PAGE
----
Six Freeport Men Arrested on Drug Charges
ROCKFORD — Six Freeport residents were arrested yesterday on criminal charges as part of a joint federal and state investigation into heroin and cocaine sales in the Freeport area. The arrests follow criminal indictments returned Tuesday by a federal grand jury in Rockford.
Arrested were JOSEPH COLEMAN, also known as “Big Joe,” 34, who was charged with three counts of distributing heroin and one count of possession with intent to distribute heroin and cocaine between April 2017 and June 2017; TRISTAN EUELL, also known as “Whip,” 35, charged with one count of distributing heroin in May 2017; ANTHONY THOMPSON, also known as “Blimp,” 42, charged with one count of distributing cocaine in April 2017; FRANK HOWARD, also known as “Nub,” 36, charged with four counts of distributing cocaine and one count of possession with intent to distribute cocaine between February 2018 and April 2018; KYRAN WILLIAMS, also known as “Skinny,” 23, charged with four counts of distributing heroin between April 2017 and June 2018; and TERRANCE YOUNG, also known as, “Sleepy,” 45, charged with three counts of distributing cocaine between July 2017 and December 2017.
During the investigation, law enforcement seized four firearms, distribution quantities of heroin, cocaine, and marijuana, and over $65,000 in cash.
The charges and arrests were announced by John R. Lausch, Jr., United States Attorney for the Northern District of Illinois; Jeffrey S. Sallet, Special Agent-in-Charge of the Chicago Office of the Federal Bureau of Investigation; Leo P. Schmitz, Director of the Illinois State Police; and Todd Barkalow, Freeport Police Chief. The investigation was conducted by the Rockford Area Violent Gang Task Force, the Stateline Area Narcotics Team (“SLANT”), a task force led by the Illinois State Police, and the Freeport Police Department. The Rockford Area Violent Gang Task Force is led by the Federal Bureau of Investigation and includes members of the FBI and the Rockford, Loves Park, and Freeport Police Departments. The government is represented by Assistant U.S. Attorney Margaret J. Schneider.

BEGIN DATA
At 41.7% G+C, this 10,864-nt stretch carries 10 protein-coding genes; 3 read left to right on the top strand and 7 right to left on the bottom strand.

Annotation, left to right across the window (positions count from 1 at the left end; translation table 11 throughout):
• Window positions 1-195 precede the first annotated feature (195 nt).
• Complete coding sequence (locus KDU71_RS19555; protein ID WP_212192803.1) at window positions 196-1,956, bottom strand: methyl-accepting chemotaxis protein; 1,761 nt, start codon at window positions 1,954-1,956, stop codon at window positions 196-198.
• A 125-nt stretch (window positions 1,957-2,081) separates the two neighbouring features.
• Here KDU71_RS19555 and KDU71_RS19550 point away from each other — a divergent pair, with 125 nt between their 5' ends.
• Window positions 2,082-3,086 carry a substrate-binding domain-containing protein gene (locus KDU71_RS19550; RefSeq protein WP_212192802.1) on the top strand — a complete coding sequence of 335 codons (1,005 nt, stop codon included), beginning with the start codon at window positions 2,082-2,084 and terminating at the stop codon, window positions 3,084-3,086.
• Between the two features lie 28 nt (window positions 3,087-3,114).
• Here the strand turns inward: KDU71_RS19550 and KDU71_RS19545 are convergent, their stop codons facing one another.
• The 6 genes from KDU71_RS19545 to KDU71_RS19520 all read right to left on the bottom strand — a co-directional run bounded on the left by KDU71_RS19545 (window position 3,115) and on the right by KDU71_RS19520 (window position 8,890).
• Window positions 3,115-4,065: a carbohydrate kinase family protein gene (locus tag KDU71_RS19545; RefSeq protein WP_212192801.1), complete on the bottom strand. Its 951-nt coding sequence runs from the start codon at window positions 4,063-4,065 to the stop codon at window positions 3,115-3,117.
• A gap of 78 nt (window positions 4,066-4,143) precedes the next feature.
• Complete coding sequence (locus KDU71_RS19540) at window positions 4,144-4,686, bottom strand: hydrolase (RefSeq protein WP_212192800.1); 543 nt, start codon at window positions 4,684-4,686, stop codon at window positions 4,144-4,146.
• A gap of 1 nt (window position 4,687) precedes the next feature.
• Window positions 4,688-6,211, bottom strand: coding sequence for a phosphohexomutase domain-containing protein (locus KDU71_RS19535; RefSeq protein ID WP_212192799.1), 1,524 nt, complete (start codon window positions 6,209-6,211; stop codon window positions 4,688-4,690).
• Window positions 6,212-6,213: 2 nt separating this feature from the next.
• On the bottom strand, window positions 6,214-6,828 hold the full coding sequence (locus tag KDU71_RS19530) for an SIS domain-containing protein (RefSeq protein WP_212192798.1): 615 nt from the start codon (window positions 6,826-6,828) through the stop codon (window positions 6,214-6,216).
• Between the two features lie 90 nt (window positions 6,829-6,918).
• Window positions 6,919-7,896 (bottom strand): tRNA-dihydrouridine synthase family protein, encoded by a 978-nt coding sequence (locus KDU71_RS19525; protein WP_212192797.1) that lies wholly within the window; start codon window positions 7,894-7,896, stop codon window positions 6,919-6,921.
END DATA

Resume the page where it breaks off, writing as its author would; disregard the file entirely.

“Heroin and cocaine are dangerous narcotics that are ravaging families and communities in northwestern Illinois,” said U.S. Attorney Lausch. “These indictments are the result of the diligent efforts of investigators and prosecutors to identify and dismantle a significant drug trafficking organization.”
“These arrests and seizures demonstrate our unwavering commitment to work with our partners to put an end to drug-related violence anywhere it's found in northern Illinois,” said FBI SAC Sallet. “We are proud to work side by side with the U.S. Attorney's Office, the Rockford Area Violent Gang Task Force, the Freeport Police Department and the Illinois State Police's State Line Area Narcotics Team to bring these individuals to justice. Those who endanger our communities with drugs should realize, you will be stopped.”
“The arrests are the result of a multiagency initiative that targeted drug trafficking in our city,” said Freeport Chief Barkalow. “This investigation, spanning 24 months, is in cooperation with the FBI Safe Streets Task Force and the Illinois State Police, that targeted upper-level narcotic dealers. These arrests should send a loud and clear message to those in our city committing drug offenses: we know who you are, the community knows who you are, and you could be next.”
“The work with the FBI is an example of multiple agency work across city, state and federal agencies to address criminal elements in the City of Freeport,” said Lowell Crow, Freeport City Manager.
Defendants Coleman, Thompson, Howard, Williams, and Terrance Young all appeared yesterday before U.S. Magistrate Judge Iain D. Johnston in federal court in Rockford, and pleaded not guilty. Detention hearings are set for next week. Defendant Euell is scheduled to appear before U.S. Magistrate Johnston on Wednesday, Sept. 6, 2018, for an initial appearance and detention hearing.
Each count of the indictment carries a mandatory minimum penalty of five years in prison and a maximum penalty of up to 40 years in prison. If convicted, the court must impose a reasonable sentence under federal sentencing statutes and the advisory United States Sentencing Guidelines.
The public is reminded that an indictment contains only charges and is not evidence of guilt. The defendants are presumed innocent and are entitled to a fair trial at which the government has the burden of proving guilt beyond a reasonable doubt.